Laika CEO and President Travis Knight made his directorial debut with one of the year’s best films, Kubo and the Two Strings. While doing press for the film, he talked about what Laika has planned for the future, and it sounds like they’re moving in a dramatically different direction.
To this point, Laika has been on a steady pace of one film every two years, and every film they do features a young protagonist. That won’t be the case going forward. Speaking to Cartoon Brew, Knight says he sees Kubo as the end of a “cycle”:
TRAVIS KNIGHT: This film is a good bye in a number of different ways. The themes that it deals with – loss and grief. But it also deals with healing, compassion, forgiveness and empathy. And so, it is, effectively, the end of this first cycle of films that we’ve done at the studio. The things we’ve got coming are completely different. Our next film does not feature a child protagonist. I don’t even know that there are any children in it at all. I wouldn’t say it’s adult-oriented. But it’s a different kind of a film for us. It’s still intended for families, but it’s a different kind of a story.
Laika has always jumped between genres with their movies, and they’ll continue to do so with their future features:
KNIGHT: It’s a blend of things we haven’t really tackled before. We’ll probably announce before the end of the year. It’s really interesting aesthetically, tonally. Completely different from what we’ve done before. The thing that excites me is that I know that the handful of films we’ve got coming down the road and they’re so totally different from what we’ve done. The film following the next one, it’s just so unusual, so interesting.
And when will we see these movies? Knight points out that unlike a CG-studio where your movies are only limited by the amount of hard drive space you have, they use actual sets, and those sets take up physical space, so they’re limited by the amount of space they have to shoot their films. That being said, they’re hoping to up their output to one movie per year:
KNIGHT: Right now we’re on a cycle where films come out every two years. In large measure, that limitation is a function of space. Because, unlike CG, you need real estate, a place to build these sets, these puppets…On Kubo, this is the first time we were shooting two films concurrently. While finishing up on Kubo, we started our next production, so we’re shooting out shooting two films at once for the first time. You only have so much time on this planet. The way we make films, there’s only so many films you can do in that time that you have. And I want to tell so many different kinds of stories, in so many genres. So we have to figure out a way to overlap these productions. Ultimately, the goal is to be on an annual cycle – releasing a film every year. That’s where we want to be. We are a ways from that but we are shrinking the period between releases.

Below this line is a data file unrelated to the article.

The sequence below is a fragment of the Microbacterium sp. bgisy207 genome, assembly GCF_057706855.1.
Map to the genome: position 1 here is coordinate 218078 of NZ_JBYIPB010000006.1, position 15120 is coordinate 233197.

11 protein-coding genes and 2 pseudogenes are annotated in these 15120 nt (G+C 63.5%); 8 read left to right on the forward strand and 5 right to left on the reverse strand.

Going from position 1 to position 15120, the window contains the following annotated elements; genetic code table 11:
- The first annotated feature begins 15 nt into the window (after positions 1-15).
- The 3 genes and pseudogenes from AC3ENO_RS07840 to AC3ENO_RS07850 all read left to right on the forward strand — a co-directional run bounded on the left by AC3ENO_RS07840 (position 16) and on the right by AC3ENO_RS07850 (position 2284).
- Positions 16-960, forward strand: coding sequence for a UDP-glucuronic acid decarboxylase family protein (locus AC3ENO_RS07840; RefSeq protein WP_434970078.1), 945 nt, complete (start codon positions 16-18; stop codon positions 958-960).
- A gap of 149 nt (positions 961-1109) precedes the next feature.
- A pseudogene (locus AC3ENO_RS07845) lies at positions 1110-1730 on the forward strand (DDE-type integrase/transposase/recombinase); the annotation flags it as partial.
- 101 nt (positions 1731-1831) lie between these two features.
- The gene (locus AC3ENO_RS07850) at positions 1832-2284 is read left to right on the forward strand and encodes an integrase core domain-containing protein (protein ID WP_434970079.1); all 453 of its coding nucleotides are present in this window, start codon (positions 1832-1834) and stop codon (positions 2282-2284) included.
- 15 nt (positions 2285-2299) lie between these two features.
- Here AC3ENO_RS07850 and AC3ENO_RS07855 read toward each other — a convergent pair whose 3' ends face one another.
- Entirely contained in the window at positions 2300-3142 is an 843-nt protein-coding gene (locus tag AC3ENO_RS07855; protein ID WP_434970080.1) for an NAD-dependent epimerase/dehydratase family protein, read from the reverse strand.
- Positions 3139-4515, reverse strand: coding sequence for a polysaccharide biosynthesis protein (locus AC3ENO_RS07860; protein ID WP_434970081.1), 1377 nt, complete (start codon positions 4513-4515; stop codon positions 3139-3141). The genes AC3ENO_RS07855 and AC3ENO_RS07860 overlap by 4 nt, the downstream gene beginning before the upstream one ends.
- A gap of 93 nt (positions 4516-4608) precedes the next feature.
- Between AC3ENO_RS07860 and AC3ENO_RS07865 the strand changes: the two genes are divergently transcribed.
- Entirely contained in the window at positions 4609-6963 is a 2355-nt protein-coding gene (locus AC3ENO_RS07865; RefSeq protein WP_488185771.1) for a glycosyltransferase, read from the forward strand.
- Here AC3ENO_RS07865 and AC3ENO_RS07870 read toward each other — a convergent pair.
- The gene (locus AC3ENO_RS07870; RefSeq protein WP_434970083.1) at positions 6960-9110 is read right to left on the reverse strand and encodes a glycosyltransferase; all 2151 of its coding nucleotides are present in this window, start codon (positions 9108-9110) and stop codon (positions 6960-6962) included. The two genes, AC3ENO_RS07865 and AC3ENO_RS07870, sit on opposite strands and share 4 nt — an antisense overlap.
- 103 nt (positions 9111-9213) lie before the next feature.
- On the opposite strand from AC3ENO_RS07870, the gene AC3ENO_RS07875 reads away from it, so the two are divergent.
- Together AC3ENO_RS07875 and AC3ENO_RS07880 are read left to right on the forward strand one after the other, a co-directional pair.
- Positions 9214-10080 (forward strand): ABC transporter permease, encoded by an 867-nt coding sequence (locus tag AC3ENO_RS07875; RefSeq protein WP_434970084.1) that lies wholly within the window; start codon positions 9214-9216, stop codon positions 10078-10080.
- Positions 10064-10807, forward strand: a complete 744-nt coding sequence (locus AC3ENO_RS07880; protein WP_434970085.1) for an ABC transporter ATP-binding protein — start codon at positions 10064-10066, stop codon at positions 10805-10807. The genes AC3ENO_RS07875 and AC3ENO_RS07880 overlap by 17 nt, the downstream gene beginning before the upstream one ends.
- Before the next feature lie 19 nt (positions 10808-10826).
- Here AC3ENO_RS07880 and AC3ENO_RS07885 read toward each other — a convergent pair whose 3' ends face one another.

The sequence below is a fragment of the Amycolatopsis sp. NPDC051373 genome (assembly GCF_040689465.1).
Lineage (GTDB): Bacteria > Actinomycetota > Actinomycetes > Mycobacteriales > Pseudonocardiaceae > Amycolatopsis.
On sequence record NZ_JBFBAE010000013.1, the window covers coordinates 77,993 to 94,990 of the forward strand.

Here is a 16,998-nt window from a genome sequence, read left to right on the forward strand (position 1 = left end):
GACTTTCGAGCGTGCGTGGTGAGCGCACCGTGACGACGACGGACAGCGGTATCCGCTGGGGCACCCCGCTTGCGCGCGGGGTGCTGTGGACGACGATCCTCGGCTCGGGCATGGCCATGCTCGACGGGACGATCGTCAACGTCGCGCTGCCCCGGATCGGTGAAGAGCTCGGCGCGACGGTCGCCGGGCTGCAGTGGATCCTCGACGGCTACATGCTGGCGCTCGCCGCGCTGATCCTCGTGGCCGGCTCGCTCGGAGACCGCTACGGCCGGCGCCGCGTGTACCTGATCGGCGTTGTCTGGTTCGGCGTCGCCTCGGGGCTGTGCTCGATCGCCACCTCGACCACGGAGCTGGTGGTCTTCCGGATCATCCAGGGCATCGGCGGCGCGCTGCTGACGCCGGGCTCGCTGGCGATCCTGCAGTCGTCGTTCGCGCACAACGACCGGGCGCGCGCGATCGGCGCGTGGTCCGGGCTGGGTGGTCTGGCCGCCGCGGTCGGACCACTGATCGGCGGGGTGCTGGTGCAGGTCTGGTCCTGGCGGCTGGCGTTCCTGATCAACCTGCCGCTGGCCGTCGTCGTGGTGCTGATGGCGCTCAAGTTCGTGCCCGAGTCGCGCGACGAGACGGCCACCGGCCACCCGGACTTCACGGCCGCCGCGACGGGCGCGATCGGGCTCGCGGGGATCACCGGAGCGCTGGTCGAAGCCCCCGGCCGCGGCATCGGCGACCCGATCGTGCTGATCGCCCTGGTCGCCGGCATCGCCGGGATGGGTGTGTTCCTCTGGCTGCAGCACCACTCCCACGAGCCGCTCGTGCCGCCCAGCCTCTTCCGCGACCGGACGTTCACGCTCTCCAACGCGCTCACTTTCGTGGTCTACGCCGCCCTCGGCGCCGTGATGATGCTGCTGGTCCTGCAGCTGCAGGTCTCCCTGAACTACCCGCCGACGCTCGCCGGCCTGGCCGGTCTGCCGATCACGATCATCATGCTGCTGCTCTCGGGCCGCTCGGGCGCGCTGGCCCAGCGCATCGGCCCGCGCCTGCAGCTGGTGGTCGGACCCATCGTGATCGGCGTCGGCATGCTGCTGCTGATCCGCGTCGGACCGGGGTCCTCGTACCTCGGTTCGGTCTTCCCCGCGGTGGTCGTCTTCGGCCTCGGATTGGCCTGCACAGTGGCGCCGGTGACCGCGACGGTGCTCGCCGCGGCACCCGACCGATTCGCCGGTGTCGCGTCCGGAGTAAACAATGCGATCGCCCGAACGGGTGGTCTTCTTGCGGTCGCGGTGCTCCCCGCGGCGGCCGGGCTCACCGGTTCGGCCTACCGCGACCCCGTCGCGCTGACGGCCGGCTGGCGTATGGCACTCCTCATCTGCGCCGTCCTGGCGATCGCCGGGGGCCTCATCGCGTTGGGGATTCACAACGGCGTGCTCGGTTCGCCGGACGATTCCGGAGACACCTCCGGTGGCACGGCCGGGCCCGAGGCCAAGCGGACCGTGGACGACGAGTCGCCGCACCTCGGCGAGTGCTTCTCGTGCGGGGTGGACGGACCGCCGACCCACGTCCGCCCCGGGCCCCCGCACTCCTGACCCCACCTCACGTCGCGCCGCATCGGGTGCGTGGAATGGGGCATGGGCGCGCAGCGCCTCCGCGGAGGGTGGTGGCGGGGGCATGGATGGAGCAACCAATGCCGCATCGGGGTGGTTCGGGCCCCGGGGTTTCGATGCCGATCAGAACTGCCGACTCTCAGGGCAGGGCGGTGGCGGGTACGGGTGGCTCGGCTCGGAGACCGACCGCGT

But when those films do come down the pipeline, don’t expect them to be sequels. While just about every other animation studio makes sequels a priority, Knight takes a strong stance against them:
KNIGHT: I take a firm stand against sequels. My industry brethren are a little shocked at how firmly I’m committed to not doing sequels. Of course there are great sequels. Godfather II, The Empire Strikes Back. But I think if you look at where our industry is going, it’s dominated by franchises and brands, re-dos, re-makes, sequels and prequels, where all these old presents are re-wrapped and offered up as new gifts. The pendulum has gone so far in that one direction. We used to go to movies to see stories about ourselves. It would transport us to new worlds and we’d see aspects of ourselves reflected back. As TV has become more like movies, movies have become more like TV. It’s gone the other way. There are these serials, these continuing stories that are a regurgitation of the same things we’ve seen over and over again. And I have no interest in doing that.
You know how hard it is to make these things. You put so much of yourselves into these movies. It does come at a cost. You give and give and give to these movies. If we’re going to do that, it needs to matter; it has to mean something. I don’t want to tell the same stories over and over again. The way we approach our stories is we imagine each film as if it’s the most meaningful experience of our protagonist’s life. If that’s your point of view, your sequel is automatically either going to be (A) a diminishment of that – is it the second most important experience of your protagonist’s life? Or, (B) you’ve got to crank up the volume so much, everything’s sensory overload, and becomes comical how much you have to ratchet it up to justify its existence. I’m not interested in that. I don’t want to do that. I want to tell new and original stories.
And that, ladies and gentlemen, is yet another reason why Laika is among the best studios working today.
Kubo and the Two Strings is now in theaters, and you should absolutely go see it.